But while they may not be intellectual dynamos, the generals have clearly mastered a survival strategy with regard to the outside world. It’s no coincidence that despite Western and Asian pressure on them to change, the Burmese regime has remained in power since 1962--and it has only strengthened its hold on power in the aftermath of Cyclone Nargis. Indeed, as much as the junta has lasted partly by crushing and co-opting its own people, its longevity must also be attributed to its playing the international community for fools, over and over again.
The lesson the junta clings to most tightly today was learned in 1990. That year, they allowed a free election, thinking they would win. They didn’t. And when they refused to cede power, they lost nearly all international support--but only for a time. Turns out that Burma’s resources, including some of the largest untapped gas fields in Southeast Asia, were too important to ignore. The international community stopped protesting the junta, and the generals learned that it never had to make a major concession again; their resources would provide them with immunity.
They’ve since used this insight to great effect. In the mid-1990s, countries like Thailand and India started putting pressure on the junta to reform. India’s then-defense minister George Fernandes even hosted Burmese opposition activists in his private compound. So, in response, the Burmese generals began aggressively courting China--an historical enemy due to China’s past support for communist rebel groups inside Burma. Yet Beijing, oil-hungry as ever, slowly built closer economic and trade links to Burma, and completely stopped its support for the communist insurgents. The junta then used its Chinese support as leverage against India, Thailand, and other neighbors. And it worked. India has since reversed its hard-nosed stance on Burma entirely.
Another favored tactic of the regime is to promise potentially bothersome outsiders--whether they be human-rights organizations or concerned governments--just enough reform to placate them. Problem is, the reform rarely takes place. In the mid-1990s, for example, the Burmese leaders seemed willing to engage in a political dialogue with opposition leader Aung San Suu Kyi, whose party won that 1990 election. By demonstrating its apparent willingness to deal, the junta gained enough international respectability to win admission into the Association of Southeast Asian Nations (ASEAN), the region’s most important security and economic organization. When the Burmese generals tossed Suu Kyi back under house arrest several years later, it was already too late for ASEAN to throw the junta out of the organization, since doing so would prove that the group had made an enormous mistake.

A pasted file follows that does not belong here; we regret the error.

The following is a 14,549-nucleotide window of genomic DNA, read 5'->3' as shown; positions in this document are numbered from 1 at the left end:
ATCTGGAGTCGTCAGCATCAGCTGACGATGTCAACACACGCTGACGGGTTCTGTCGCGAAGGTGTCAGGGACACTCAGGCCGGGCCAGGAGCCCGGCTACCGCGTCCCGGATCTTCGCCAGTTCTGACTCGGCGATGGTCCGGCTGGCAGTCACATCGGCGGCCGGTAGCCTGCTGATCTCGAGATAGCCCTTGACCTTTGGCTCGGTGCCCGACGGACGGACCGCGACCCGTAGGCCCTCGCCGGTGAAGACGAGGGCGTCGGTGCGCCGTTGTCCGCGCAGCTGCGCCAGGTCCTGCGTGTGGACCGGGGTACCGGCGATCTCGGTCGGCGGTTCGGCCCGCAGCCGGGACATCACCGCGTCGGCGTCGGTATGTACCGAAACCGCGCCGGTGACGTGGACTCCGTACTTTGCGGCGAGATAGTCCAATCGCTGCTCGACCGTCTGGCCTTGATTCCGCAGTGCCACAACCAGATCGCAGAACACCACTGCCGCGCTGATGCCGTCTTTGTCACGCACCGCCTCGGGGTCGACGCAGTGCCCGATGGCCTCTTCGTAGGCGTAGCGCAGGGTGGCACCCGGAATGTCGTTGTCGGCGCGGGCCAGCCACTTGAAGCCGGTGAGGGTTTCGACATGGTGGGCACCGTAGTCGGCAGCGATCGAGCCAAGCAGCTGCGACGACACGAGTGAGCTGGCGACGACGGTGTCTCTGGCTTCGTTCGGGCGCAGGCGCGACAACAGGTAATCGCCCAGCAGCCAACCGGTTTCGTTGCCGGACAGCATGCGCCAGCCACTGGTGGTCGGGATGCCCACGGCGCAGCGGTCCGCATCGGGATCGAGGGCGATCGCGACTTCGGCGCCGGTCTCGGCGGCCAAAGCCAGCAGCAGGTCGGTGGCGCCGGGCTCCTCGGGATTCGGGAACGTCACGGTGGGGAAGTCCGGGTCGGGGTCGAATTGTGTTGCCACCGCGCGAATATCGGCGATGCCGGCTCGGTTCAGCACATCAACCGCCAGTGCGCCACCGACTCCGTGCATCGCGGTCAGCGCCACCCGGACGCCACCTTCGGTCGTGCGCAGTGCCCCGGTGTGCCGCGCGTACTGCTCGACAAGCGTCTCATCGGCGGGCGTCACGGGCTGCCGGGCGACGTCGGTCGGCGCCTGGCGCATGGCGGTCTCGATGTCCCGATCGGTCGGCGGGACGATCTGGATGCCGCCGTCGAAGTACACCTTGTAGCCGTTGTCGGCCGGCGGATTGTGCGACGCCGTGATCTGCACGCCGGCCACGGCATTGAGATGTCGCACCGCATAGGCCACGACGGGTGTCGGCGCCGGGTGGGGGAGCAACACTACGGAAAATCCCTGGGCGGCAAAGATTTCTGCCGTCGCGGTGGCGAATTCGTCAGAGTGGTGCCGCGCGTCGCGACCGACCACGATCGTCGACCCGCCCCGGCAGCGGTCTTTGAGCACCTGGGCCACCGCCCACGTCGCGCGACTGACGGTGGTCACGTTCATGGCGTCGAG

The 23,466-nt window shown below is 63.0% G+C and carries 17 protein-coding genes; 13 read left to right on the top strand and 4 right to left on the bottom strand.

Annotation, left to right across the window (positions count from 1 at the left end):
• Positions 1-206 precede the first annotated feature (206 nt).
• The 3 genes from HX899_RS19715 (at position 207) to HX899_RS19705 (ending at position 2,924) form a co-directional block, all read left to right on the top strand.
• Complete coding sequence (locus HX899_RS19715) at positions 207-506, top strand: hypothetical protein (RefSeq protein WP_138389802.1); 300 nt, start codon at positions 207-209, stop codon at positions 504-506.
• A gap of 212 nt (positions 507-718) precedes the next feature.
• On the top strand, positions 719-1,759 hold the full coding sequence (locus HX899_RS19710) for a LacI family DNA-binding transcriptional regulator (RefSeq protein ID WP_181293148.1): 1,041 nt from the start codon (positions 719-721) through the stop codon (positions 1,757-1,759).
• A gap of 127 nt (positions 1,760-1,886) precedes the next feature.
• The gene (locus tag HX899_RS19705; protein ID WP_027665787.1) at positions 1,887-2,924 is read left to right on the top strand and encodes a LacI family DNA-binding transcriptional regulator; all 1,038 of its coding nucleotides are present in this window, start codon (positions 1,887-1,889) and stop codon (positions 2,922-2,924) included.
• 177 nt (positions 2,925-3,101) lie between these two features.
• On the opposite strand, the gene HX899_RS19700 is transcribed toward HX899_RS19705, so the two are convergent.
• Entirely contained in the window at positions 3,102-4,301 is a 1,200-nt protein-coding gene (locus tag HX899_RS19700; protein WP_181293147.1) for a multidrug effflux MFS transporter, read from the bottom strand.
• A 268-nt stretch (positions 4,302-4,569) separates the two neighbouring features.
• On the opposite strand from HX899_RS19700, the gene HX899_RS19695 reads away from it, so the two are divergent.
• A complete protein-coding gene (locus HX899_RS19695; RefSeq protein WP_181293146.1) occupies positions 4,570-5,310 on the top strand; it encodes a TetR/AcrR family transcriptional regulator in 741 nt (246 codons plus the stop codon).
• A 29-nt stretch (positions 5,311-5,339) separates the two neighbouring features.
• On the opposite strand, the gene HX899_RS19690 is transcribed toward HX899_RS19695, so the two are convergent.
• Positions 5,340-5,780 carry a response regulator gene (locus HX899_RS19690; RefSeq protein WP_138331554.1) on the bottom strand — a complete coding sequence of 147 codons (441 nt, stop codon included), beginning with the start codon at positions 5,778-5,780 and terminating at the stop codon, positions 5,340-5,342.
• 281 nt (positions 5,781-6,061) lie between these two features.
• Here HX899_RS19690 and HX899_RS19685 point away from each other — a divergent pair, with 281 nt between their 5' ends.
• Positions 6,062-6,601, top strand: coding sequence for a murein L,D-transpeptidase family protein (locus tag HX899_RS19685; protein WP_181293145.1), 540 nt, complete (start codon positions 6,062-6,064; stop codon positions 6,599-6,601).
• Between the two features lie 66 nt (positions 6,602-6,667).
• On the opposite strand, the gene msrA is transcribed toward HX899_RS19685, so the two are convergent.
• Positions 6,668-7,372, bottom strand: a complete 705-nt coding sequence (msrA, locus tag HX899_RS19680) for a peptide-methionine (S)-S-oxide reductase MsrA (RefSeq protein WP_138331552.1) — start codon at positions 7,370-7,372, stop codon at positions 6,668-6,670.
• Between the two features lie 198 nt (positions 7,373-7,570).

At the same time as it misled ASEAN, by allowing the United Nations’ special rapporteur on human rights, as well as several special envoys (even providing them with visits to Suu Kyi), the generals sparked optimism among Burmese democracy advocates that the U.N. would be able to broker reform. This, too, of course, came to nothing.
Though India, China, the United States, and the U.N. may have different views on the pace or scope of political reform in Asia--the U.N. cares more about Burmese human rights than either China or India, and the U.S. takes the hardest line of all--they all must realize that, as long as they keep haggling over details, no one entity will get what it really wants. For India’s leadership, supporting the generals will never succeed, since, unlike the Chinese, the Indian government actually has to be responsive to voters and the media. For the United Nations, simply grasping at every straw from the Burmese regime, without assessing the reality of the offer, will only prove self-defeating. For the U.S. and other Western countries, trying to pressure the Burmese regime without taking into consideration Burma’s relationship with China, which provides it much immunity from pressure, will also prove counterproductive. Even for China it’s not a good play to back the regime: On many issues, from drug control to economic reform, the junta has refused to take China’s advice, and, ultimately, the kind of instability the junta fosters, with its opaque, almost incomprehensive leadership, will not comfort Chinese firms seeking to make investments in Burma either.
The “unsophisticated” generals’ diplomatic success has gone on for far too long--and the Burmese people are in pain. The economy is in shambles, a political opposition movement hardly exists, and the HIV/AIDS rate is among the worst in Southeast Asia. Until China, the United States, the U.N., India--everyone--realizes that collective action on Burma is necessary, the suffering will only continue.
Joshua Kurlantzick is a special correspondent for The New Republic and a visiting scholar at the Carnegie Endowment for International Peace's China Program.
By Joshua Kurlantzick